Read more here:

Lonely-Planet Valparaiso

PLACES TO VISIT

--CENTRAL VALLEY--

PLACES TO VISIT

--THE NORTH--

San Pedro de Atacama

 

San Pedro de Atacama is a small town located 102km east from Calama, capital of the Loa Province, in the II Region of Chile. It is one of many oases found in the highlands near the Andes Mountains, part of the Atacama Desert. Its surrounding landscape includes an eternal blue sky, desert, salt flats, volcanoes, geysers and hot springs. The town is filled with restaurants, cafés and bars. You will also find craft fairs and shops. Do not forget to look for the natural way to protect yourself from altitude sickness with coca leaves, chachacima and flor de la puna.

Moon Valley

Located in the Cordillera de la Sal (Salt Mountain Range), it is an extraordinary attraction because of its close resemblance to the surface of the moon, and it is an enormous natural coliseum.

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PLACES TO VISIT

--THE SOUTH--

Lakes District

 

The starting off point to visit this part of Chile is the city of Puerto Varas, found in the X Region of Chile, on the edge of Lago Llanquihue with a spectacular view of the Volcán Osorno, one of the most active volcanoes in Chile, at 2,652 m in height.

 

The Osorno also towers over the Lago de Todos los Santos and the city of Petrohué. Farther north are the Lagos Rupanco, Puyehue, Ranco, Rinihue, Calafquén and Panguipulli, all surrounded by national parks, lake side villages and spectacular landscapes.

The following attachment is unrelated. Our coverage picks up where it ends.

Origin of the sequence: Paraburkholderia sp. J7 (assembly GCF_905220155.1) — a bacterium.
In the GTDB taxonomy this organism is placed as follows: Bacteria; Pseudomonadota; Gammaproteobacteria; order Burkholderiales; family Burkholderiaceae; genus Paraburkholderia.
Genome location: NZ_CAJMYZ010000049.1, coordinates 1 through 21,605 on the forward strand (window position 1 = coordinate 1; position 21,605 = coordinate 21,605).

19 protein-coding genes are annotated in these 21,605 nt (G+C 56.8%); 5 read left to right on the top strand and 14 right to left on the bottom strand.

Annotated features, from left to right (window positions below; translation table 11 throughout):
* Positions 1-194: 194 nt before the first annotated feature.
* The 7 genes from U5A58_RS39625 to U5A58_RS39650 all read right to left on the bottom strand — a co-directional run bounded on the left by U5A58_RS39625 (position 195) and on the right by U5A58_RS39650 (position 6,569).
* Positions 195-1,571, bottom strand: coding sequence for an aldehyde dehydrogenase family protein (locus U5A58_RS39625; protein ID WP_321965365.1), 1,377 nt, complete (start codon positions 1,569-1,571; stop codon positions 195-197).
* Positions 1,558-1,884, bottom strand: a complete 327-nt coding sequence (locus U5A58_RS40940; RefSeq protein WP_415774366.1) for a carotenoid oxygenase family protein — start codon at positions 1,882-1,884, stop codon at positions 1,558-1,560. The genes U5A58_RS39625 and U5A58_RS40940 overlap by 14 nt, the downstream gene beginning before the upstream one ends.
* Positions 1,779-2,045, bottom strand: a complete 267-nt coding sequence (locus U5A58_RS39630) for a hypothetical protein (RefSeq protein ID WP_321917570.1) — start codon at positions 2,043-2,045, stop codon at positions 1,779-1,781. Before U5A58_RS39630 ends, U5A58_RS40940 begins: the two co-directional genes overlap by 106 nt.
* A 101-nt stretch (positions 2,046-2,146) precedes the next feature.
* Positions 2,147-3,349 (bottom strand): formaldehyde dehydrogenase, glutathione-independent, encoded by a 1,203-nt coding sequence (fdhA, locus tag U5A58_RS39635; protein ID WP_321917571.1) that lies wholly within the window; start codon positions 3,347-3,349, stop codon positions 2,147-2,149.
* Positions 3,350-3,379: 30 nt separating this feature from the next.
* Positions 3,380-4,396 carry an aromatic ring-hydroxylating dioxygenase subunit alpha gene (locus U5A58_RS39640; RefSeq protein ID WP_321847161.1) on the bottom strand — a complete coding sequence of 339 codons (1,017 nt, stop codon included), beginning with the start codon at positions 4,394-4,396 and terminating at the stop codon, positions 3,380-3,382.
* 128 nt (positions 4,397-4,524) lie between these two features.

This region of Chile is known for its horseback riding, trekking and climbing, water sports in summer and skiing in the winter, plus salmon and trout fishing, or simply driving from town to town just for the view.

 

Read more here:

Lonely-Planet Los Lagos

Chiloé

The Chiloé Archipelago is made up of several islands off the Coast of the Chilean mainland, separated by the Chacao Channel in the north, the Sea of Chiloé to the east and the Gulf of Corcovado to the southeast. The main island is called Isla Grande de Chiloé (the Great Island of Chiloé).

 

Chiloé comes from the Mapudungun word chillwe, meaning the home of the seagull. Mapudungun, meaning ‘speech of the earth’ is the language of the Mapuche indigenous community, spoken in Chile and Argentina.

Torres del Paine

Considered one of Chile’s and South America’s most spectacular national parks, Torres del Paine, found in the XII Region of Chile, encompasses mountains (which soar 2,000 m above the Patagonia steppe), glaciers, rivers and lakes in Chile’s Patagonia. The National Park is located 112 km north of the city of Puerto Natales and 312 km south of Punta Arenas

Chiloé is best known for its folklore, mythology, cuisine (the seafood and meat dish called Curanto, for example) and its unique architecture, especially its wooden churches, 16 of which were chosen as Unesco Heritage sites.

Read more info here:

Lonely-Planet Chiloé

Paine means "blue" in the native Tehuelche language, one of the Chon languages spoken in Patagonia and Tierra del Fuego.

 

There are two main trails to explore the park, the “W,” which is the most common, passing the park’s most important landmarks and can take four days, or the “O,” circling the park and passing the northernmost part, and takes seven days.

 

Read more here:

Lonely-Planet Torres del Paine